The room itself is quite small and feels a bit like the living room of someone quite rich but not very proficient in interior decorating. Their are splashes of the modern in geometric colour-block paintings, and then swirls of the old-fashioned and kitch in the ornamental plates displayed on one of the walls.
We were quickly won over by the friendly and efficient service though, with the tap water appearing immediately from an elegant jug stored on the service station, and the aperitifs following soon after. It was all in such stark contrast to the experience at Beach Blanket Babylon a few days previously, and the comparison also made the prices seem more reasonable. The a la carte comes in at £36 for three courses, though a few of the options carry hefty supplements (as much as £7.50 for cheese instead of desert, though admittedly from a rather excellent looking trolley selection), and there is also a longer tasting menu.
Four well-cooked scallops (£5.50 supplement) are accompanied by a white chicory tarte tatin, nice but a little too acidic for my taste, a creamy sauce (onion soubise) and some tiny pickled onions. The ravioli come as three large-ish parcels, stuffed with an earthy mix of vegetables, a snail hiding in each one. It's a revelation that snails can taste of anything other than garlic butter, though a more generous sprinkling of the creatures would have been nice.
To follow, the filet of venison is beautifully pink and tender, meat at its best, and comes with a gamey dose of hare ravioli. The lamb (supplement £6.50) appears in three guises -- the shoulder is confit-ed, the rack is roasted, and I've forgotten the third (damn those forgotten phones).
The sommelier recommends a gorgeous bottle of French pinot noir for 25, not blinking at my request for something on the cheap side and educating me that it's not just new world countries that can do wonders with that notoriously temperamental grape.
Normally I don't even bother ordering desert, but here it's included and arguably turns out to be my highlight of the meal. The chocolate moelleux is dark, dense, bitter and rich all at once. The accompanying shot glass of mandarin juice is bizarre but provides a refreshing contrast. The passion fruit soufflé was also pretty good.
At the end of the meal, Morgan M himself appeared, smiley in pristine chef's whites, and asked us whether we'd enjoyed the meal, and what we'd liked the best.

So to sum up, I certainly would not go back for the decor - but I will be back at the next opportunity for more of the impeccable food and the equally impeccable service.

Morgan M Restaurant, 489 Liverpool Road, Islington, N7 8NS; Tel. 020 7609 3560; Tube: Highbury and Islington;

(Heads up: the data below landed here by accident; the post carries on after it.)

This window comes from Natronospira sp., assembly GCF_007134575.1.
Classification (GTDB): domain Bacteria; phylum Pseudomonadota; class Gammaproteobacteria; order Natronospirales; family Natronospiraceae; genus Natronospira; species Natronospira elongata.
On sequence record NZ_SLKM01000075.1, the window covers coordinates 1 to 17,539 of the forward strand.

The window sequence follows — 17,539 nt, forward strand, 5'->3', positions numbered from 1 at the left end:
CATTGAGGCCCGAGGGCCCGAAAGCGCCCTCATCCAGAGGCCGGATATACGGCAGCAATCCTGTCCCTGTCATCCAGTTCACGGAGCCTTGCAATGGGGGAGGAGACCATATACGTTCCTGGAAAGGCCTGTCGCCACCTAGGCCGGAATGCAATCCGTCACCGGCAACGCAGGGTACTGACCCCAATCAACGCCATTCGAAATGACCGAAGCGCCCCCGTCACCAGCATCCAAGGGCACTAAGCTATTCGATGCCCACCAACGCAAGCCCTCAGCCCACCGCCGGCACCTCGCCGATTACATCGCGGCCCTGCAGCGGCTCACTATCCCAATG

Friday, March 07, 2008

Beach Blanket Babylon

The reviews weren't exactly complimentary.
But the place looked stunning through the fancily decorated windows, and we had an hour and a half to kill until the live music kicked off at Loungelover around the corner, so we decided to give Beach Blanket Babylon a go.
If nothing else, we thought, we could spend the time sipping on cocktails while admiring the OTT decor and pondering as to the reasons for the bizarre name (on the latter, I am none the wiser after a visit to their website - anyone any ideas?).
While Loungelover and Les Trois Garcons (Did I really forget to review that place? Well, in a word, it was stunning.) are of the old-school grandeur, filled with things you might find in your granny's attic, the OTT-ness in BBB is all shiny, new and fake.

Still, it's quite something to look at and we had a good view from a rounded banquette table facing the room. We had time to spare, so decided to take it slowly with some cocktail aperitifs. The place wasn't exactly full but it took the waiter about 10 minutes to bring our tumblers of tap water. He re-appeared after about 5minutes later to take our food order, and brought some slices of dry, butterless bread after a further 5 minutes. We were still decidedly cocktail-less though, and starting to feel a bit miffed.
On his next visit, the waiter surprised us by bringing our main courses. But we'd ordered aperitifs, I protested. We wanted to have those first, then order some wine to go with the food. The waiter seemed to entirely miss the point, plonking the food on the table and saying that the cocktails won't be long.
It took several attempts on our part to persuade him that, no, we really did not want to be served the food just yet. Throughout there was no hint of an apology. Eventually he took it away, and brought the cocktails – a Purple Blanket and a Redcurrant and Thyme Martini (both at a not-too-unreasobale 7.90).